Children love to be at the center of drama--the star figure of something exciting. This is clearly Lulu's intent as storyteller. She is, in every case, the victor of her encounters with these two malicious figures. There is, in these stories, a child's joy at overcoming an oppressive, cruel adult figure--just as in the "Spider" stories, when Tubby-the-detective puts the Moppet parents in their rightful place.

There is also a masochistic sense of self-punishment. These stories were created in mid-century America--an environment in which corporal punishment was condoned by leading authorities on children and their upbringing. They are very much a product of their time--and of attitudes towards child care in earlier American society.

Though Dr. Benjamin Spock eventually revised his standard work Baby and Child Care to overtly state:

I hope American parents can outgrow the conviction . . . that physical punishment is necessary to bring up well-behaved children. . . [T]here are parts of the world where it has never occurred to any adult to strike a child. I have known personally or professionally dozens of families in which the parents never lifted a hand--or otherwise punished or humiliated their children--and yet the children were ideally cooperative and polite. Children are eager to be ever more grown up and responsible...

earlier editions of this book completely side-stepped the topic. Millions of American kids in the 20th century were raised in the shadow of implied violence. One wrong move or word could send them over their parent's knee, with a hairbrush, yardstick or other household item applied to their rear.

Lulu, Tubby and Alvin constantly tiptoe around this tacit threat. They're never seriously injured, or emotionally scarred, by these unpredictable run-ins with imbalanced adults. That is, ultimately, the saving grace of Stanley's Little Lulu. The children do indeed have an upper hand, dis-empowered as they are financially and in terms of personal freedom.

Were Stanley's work only sweetness and light, it would hold no interest to us today. Readers of Stanley's work recognize the blend of dark and light in their own lives. Though violence is a constant presence in Little Lulu, it is leavened by the sheer likability of the characters and their concerns.

In Stanley's original creations for comics, the usage of violence is less well-balanced. I have already mentioned "Peterkin Pottle." Most of the stories in this short series are posted elsewhere on this blog. The series, as a whole, has undeniable virtues. The harshness of the world, in both physical and emotional terms, is often downright chilling.

One significant change from the formula of Little Lulu is that Peterkin is praised and admired by all adults in his escapist fantasies. Part of the series' chilling effect is the discrepancy between Pottle's real life and the violent but embracing world of his daydreams.

In almost all of Stanley's post-Lulu work, the violence poses a greater threat to all characters, child, animal or adult. Stanley's comedy became more exaggerated and arch after Lulu. This affected every aspect of his work. Stakes became bigger, characters became broader, and their reactions louder, harsher and more provocative.

In this sense, Stanley's post-1960 work can be exhausting. Its events are brash and intense, and its characters seem caught in a tornado of frantic movement and angst. It often proves too much of a good thing.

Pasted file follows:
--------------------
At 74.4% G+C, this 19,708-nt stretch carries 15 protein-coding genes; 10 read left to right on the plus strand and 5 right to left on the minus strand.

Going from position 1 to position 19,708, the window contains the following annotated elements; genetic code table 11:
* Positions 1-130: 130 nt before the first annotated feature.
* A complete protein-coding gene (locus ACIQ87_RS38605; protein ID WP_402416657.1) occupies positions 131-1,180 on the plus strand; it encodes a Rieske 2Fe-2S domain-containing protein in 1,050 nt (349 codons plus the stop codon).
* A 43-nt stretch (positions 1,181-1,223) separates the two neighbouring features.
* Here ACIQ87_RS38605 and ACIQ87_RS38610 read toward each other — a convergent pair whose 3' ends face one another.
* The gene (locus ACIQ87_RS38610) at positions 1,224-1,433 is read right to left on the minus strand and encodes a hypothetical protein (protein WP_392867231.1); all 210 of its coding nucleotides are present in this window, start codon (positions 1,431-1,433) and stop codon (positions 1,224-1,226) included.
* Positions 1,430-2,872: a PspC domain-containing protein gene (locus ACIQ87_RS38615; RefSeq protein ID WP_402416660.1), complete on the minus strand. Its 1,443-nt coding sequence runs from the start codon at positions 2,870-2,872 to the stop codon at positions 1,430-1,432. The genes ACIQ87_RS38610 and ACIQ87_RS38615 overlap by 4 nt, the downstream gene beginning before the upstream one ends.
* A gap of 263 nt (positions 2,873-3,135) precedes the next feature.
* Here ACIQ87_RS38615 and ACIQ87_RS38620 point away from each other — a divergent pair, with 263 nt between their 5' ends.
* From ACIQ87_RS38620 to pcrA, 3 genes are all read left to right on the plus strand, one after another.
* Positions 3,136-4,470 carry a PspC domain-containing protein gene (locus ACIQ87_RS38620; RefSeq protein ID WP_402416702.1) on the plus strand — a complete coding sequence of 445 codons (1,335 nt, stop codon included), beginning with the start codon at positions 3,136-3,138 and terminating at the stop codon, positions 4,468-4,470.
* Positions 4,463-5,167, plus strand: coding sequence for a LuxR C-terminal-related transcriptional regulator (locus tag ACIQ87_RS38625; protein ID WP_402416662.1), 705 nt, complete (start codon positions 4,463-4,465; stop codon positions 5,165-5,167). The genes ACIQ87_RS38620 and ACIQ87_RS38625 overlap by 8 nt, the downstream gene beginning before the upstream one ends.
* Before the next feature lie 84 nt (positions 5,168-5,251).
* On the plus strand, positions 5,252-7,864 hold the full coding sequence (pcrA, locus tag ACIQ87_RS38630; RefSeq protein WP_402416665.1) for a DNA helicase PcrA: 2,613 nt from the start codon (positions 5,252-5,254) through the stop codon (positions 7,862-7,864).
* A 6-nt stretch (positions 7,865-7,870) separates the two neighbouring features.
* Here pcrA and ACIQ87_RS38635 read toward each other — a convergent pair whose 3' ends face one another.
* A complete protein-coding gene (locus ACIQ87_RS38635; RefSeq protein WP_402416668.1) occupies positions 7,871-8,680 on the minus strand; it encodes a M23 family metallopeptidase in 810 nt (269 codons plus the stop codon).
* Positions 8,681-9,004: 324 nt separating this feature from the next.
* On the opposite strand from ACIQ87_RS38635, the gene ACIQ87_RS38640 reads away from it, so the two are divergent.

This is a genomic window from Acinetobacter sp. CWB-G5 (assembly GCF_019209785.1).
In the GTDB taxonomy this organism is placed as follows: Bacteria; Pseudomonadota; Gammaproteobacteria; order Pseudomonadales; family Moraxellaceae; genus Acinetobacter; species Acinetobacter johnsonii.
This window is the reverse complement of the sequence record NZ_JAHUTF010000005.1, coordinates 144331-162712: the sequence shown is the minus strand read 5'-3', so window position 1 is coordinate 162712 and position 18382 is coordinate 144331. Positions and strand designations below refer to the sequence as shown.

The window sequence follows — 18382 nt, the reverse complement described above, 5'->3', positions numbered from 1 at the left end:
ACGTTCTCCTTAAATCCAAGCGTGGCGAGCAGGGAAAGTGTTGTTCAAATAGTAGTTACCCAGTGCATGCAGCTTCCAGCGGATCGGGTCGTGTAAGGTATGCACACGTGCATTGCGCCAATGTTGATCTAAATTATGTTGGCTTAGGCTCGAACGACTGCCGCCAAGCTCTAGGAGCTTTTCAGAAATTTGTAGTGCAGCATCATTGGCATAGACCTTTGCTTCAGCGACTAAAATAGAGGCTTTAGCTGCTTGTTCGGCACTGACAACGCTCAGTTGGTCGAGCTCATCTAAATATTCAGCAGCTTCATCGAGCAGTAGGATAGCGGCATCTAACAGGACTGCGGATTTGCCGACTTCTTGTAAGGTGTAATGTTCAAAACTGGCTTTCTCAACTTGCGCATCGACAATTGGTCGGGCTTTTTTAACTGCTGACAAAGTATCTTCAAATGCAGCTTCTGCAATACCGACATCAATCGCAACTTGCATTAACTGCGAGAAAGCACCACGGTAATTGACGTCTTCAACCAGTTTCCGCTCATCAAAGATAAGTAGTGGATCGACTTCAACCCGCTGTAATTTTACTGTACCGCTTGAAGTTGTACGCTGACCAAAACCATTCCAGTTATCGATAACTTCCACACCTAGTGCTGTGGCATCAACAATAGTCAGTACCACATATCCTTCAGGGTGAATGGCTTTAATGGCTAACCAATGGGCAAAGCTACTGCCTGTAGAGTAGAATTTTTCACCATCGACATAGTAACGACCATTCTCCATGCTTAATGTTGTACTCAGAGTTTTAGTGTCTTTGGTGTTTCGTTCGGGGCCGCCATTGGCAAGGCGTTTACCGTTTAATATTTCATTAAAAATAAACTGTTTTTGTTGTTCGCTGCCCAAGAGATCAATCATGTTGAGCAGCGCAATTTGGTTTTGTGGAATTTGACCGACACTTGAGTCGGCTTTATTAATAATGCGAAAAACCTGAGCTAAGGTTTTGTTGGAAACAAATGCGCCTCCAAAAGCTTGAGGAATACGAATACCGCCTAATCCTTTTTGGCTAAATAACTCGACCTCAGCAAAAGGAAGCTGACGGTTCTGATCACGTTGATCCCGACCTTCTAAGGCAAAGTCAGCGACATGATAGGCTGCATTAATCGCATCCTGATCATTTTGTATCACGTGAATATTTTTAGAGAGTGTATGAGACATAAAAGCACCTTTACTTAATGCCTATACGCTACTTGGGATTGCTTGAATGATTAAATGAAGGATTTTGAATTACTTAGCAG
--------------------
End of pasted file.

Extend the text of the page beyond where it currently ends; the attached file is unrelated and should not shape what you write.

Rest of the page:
In Stanley's greatest mature work, Thirteen Going On Eighteen, physical violence is present, but the focus is more on the emotional stakes of its cast. Words speak louder than actions in this agitated social war front. Val and Judy's well-being hangs on the right words, the right thoughts, and the right reactions to situations.

The ultimate comedy of Thirteen is Val's constant self-demolition. Like Larry David, of the TV series Curb Your Enthusiasm, she can't leave well enough alone. She picks at her psychic scars, even as she acquires new ones from social mis-steps. We like Val, despite her train-wreck tendencies. Judy, while more balanced, and clearly Val's social guardian, also has her over-reactions and outbursts.

The bond of these characters is strong and well-wrought. Like his earlier characterizations of Lulu and Tubby, the Thirteen co-protagonists have a lot to say to us. They remind us of our best--and worst--tendencies as human beings.

Perhaps this is the key to appreciating Stanley's vision: it connects with what we often experience in our daily lives. When faced with high-stakes situations, we don't always win. We sometimes fumble socially, say the wrong thing, put our foot in our mouth.

Our lives are mostly free of the slapstick violence seen in Stanley's antic stories. We read John Stanley's work for its intelligence, wit and remarkable mastery of narrative stakes. We don't seek out the violence that lurks in all his stories.

Perhaps, in contrast to the sublime qualities of Stanley's work, this violence is disappointing. It is, on one hand, a necessary evil--a narrative tool used to keep the stakes high for his characters.

On the other, it is an agent of darkness, one that sometimes adds too many black strokes to the overall canvas of Stanley's comics.

At its worst, it cheapens the effect of Stanley's writing. At best, it is a convincing, dramatic agent that keeps his work from seeming trivial. Like it or loathe it, violence is at the heart of John Stanley's world. To accept and enjoy his work, the reader must make peace with its dark side.

(P.S.: No story this time. Readers with the time to do so may find many examples of the stories discussed in this essay, elsewhere on the Stanley Stories blog.)